How can international observers maintain their credibility in the middle of an armed conflict that is accompanied by an obscene propaganda war? OSCE observers talk about their mission during the DW Global Media Forum.
The conflict in Eastern Ukraine has been dominating the world news for more than a year now, with hundreds of journalists reporting on fighting and refugees. There is wild speculation about Russian participation in the conflict; and Russian, Ukrainian and international media outlets often paint completely different pictures of events. There is only one group that can claim neutrality there - the Organization for Security and Cooperation in Europe (OSCE). The OSCE's 400-some observers operate on both sides of the frontline - a luxury that most journalists there do not have. Public expectations for OSCE observers' reports are therefore also correspondingly high.
OSCE public relations work: open, modern, cautious
Several representatives from the OSCE's observation mission spoke about how difficult it is to fulfill those expectations during DW's Global Media Forum in Bonn. Above all, they addressed issues such as how international organizations can, and must, adjust to the 24/7 news cycle.
It also became immediately apparent that the OSCE does not want to be seen as a dinosaur in the modern media world: one speaker was tweeting from the forum, at the same time interviews with OSCE representatives were being uploaded live onto the internet. "We never miss a chance to approach the public and to talk about our work. We are open and want to prove our credibility," says Alexander Hug, acting director of the OSCE observation mission in Ukraine.
The OSCE observation mission may be getting more aggressive about putting its content online, but tweets from journalists that have been researching on the ground are still much more popular than reports from OSCE observers. Reporters that have fastidiously collected information pointing toward a Russian military presence are especially popular.
The fact that the OSCE still cannot say definitively whether or not Russian troops are present in Eastern Ukraine, after more than a year of conflict in the Donbass region, often finds the OSCE having to justify itself. Alexander Hug says he often hears the question, "Are there Russian troops in Ukraine, or not?" However, his mandate does not allow him to make that decision. According to Hug, "We report on everything that we see: People in Russian military uniforms, with Russian insignia, specific weapons systems that we then classify and order. But journalists and politicians have to come to their own conclusions."
We can only report on what we see
OSCE observer Paul Picard is also often asked about Russian troops in Eastern Ukraine. Picard has been stationed at a border crossing point in the hotly contested Donetsk region for a year now. "We always report everything that we see. We often see people in uniform crossing the border. Once a Russian military ambulance crossed the border to pick up a wounded soldier," he says.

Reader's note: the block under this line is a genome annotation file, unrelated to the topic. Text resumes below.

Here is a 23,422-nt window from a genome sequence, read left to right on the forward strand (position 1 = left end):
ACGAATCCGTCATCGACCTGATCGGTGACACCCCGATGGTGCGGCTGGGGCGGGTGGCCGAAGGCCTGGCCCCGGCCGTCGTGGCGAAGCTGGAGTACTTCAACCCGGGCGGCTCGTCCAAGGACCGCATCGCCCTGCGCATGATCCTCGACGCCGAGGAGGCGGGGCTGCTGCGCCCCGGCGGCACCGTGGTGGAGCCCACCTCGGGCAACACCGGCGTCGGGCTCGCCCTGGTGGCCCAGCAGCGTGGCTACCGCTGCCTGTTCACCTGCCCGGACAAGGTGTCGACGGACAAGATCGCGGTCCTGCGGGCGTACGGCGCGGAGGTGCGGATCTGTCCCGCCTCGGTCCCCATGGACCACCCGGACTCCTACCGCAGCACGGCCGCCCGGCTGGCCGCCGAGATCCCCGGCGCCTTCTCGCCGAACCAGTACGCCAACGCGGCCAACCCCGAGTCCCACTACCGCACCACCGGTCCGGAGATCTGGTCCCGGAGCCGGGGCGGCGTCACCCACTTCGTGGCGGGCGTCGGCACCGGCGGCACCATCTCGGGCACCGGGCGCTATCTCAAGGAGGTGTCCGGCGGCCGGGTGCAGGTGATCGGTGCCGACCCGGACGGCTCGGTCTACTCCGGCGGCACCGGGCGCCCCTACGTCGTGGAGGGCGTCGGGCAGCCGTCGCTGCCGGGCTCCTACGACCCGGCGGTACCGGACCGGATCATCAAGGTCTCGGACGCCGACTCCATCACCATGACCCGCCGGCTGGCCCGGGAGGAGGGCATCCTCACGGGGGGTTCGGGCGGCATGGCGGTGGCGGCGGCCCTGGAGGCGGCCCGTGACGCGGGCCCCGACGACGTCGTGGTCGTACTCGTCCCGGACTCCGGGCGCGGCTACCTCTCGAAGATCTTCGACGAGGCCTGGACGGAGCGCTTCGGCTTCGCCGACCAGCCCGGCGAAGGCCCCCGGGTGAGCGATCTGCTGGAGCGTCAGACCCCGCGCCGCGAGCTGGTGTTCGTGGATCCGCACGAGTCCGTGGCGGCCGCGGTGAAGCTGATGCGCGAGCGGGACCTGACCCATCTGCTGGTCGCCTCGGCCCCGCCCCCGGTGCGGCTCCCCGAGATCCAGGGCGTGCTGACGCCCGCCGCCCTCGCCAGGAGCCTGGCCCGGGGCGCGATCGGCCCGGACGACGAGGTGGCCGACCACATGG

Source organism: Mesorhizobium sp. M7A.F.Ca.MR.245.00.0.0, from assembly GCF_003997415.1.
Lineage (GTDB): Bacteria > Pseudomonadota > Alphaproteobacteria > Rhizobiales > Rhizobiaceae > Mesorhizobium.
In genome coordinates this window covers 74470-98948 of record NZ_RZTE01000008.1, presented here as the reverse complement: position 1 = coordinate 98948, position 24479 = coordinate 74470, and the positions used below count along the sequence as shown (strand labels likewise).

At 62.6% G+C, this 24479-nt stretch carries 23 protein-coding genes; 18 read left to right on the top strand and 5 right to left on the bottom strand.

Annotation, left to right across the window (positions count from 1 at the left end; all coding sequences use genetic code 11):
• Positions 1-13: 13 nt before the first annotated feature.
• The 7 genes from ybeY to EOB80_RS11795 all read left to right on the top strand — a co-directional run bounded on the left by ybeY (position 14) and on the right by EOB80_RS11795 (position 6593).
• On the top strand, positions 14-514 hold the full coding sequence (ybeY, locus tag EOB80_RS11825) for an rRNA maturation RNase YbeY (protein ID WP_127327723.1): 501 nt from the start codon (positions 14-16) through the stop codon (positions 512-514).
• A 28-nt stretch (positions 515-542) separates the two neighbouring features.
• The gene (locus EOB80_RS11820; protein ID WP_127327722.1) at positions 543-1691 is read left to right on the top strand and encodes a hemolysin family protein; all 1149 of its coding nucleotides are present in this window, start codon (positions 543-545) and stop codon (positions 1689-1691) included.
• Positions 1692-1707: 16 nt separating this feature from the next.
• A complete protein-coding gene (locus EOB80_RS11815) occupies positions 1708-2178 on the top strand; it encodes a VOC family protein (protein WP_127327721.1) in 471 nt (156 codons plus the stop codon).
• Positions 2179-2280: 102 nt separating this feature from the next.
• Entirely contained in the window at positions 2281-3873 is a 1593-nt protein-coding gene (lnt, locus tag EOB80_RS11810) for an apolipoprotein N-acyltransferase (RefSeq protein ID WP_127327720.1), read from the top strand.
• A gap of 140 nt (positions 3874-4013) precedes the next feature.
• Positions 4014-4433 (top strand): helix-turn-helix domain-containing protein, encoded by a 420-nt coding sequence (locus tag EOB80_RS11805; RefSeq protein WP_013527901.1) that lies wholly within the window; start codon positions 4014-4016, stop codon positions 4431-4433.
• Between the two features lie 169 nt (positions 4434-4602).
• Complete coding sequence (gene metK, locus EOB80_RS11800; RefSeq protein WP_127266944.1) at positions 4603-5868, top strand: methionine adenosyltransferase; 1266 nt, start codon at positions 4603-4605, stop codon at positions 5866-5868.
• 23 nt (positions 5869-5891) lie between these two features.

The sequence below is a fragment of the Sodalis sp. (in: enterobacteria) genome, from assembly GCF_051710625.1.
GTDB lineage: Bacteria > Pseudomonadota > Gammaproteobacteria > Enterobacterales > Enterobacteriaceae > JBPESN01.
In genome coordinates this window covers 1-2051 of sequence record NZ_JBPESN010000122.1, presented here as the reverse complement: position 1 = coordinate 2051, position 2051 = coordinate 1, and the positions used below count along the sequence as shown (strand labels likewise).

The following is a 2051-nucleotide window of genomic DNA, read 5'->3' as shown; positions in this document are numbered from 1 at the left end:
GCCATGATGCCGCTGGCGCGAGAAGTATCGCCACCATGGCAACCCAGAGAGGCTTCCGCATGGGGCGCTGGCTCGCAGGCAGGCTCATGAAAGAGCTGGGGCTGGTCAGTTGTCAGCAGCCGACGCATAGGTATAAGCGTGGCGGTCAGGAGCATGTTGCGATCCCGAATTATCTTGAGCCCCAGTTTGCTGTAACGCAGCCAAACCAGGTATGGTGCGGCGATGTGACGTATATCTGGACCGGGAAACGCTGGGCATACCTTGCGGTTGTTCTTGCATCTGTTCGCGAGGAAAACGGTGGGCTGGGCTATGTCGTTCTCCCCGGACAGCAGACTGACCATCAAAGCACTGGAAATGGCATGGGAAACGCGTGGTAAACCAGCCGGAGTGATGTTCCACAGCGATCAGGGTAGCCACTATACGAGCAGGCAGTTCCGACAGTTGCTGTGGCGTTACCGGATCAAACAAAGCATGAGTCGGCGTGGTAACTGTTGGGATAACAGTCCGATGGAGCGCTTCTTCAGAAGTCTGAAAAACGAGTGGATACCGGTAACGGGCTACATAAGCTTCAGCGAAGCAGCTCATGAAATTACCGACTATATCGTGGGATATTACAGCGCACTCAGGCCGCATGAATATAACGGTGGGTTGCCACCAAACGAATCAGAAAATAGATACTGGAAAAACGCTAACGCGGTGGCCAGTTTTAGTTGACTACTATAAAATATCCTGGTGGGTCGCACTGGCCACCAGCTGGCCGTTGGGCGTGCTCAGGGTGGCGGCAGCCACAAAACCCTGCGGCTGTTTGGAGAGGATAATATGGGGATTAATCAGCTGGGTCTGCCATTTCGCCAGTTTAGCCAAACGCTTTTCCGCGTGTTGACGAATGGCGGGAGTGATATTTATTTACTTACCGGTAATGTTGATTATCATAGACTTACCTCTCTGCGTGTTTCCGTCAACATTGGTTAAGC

Nonetheless, he underscores the fact that there are only two border crossings that are observed by the OSCE - along a section of the Ukraine-Russian border that is more than 400 kilometers (250 miles) long and not controlled by Kyiv. An expansion of the OSCE mission to include other border crossings has thus far been consistently blocked by Russia. The mission also bemoans the fact that in many areas rebels do not allow OSCE observers within 10 kilometers (6 miles) of the border.
"We often see how Russian media outlets manipulate our statements. They say that we have not seen Russian troops crossing the borders. But that only applies to two border crossings. We have no idea what is going on at the others," says Picard.
His Viennese colleague Frane Maroevic, an adviser to the OSCE's media representative, also speaks of the propaganda war in Eastern Ukraine that his organization is trying so desperately to resist. Maroevic criticizes that, "Propaganda kills. In this war, hatred is being sowed between the Russians and Ukrainians." The OSCE has found again and again that journalists stories are simply made-up. "That's why for instance, Russian state media recently reported on a girl that had been killed in Donetsk, even though she never existed," says Maroevic. He is convinced that propaganda can only be defeated with the truth, not with counter-propaganda.
In order to provide the public with more firsthand information, the OSCE has begun an experiment. Soon several observers will be equipped with small video cameras with which to film their rounds. After all, OSCE observers have access to areas that journalists do not. The films will then be made publicly accessible online with no commentary. Then, viewers will be able to see the situation on the ground for themselves and come to their own conclusions.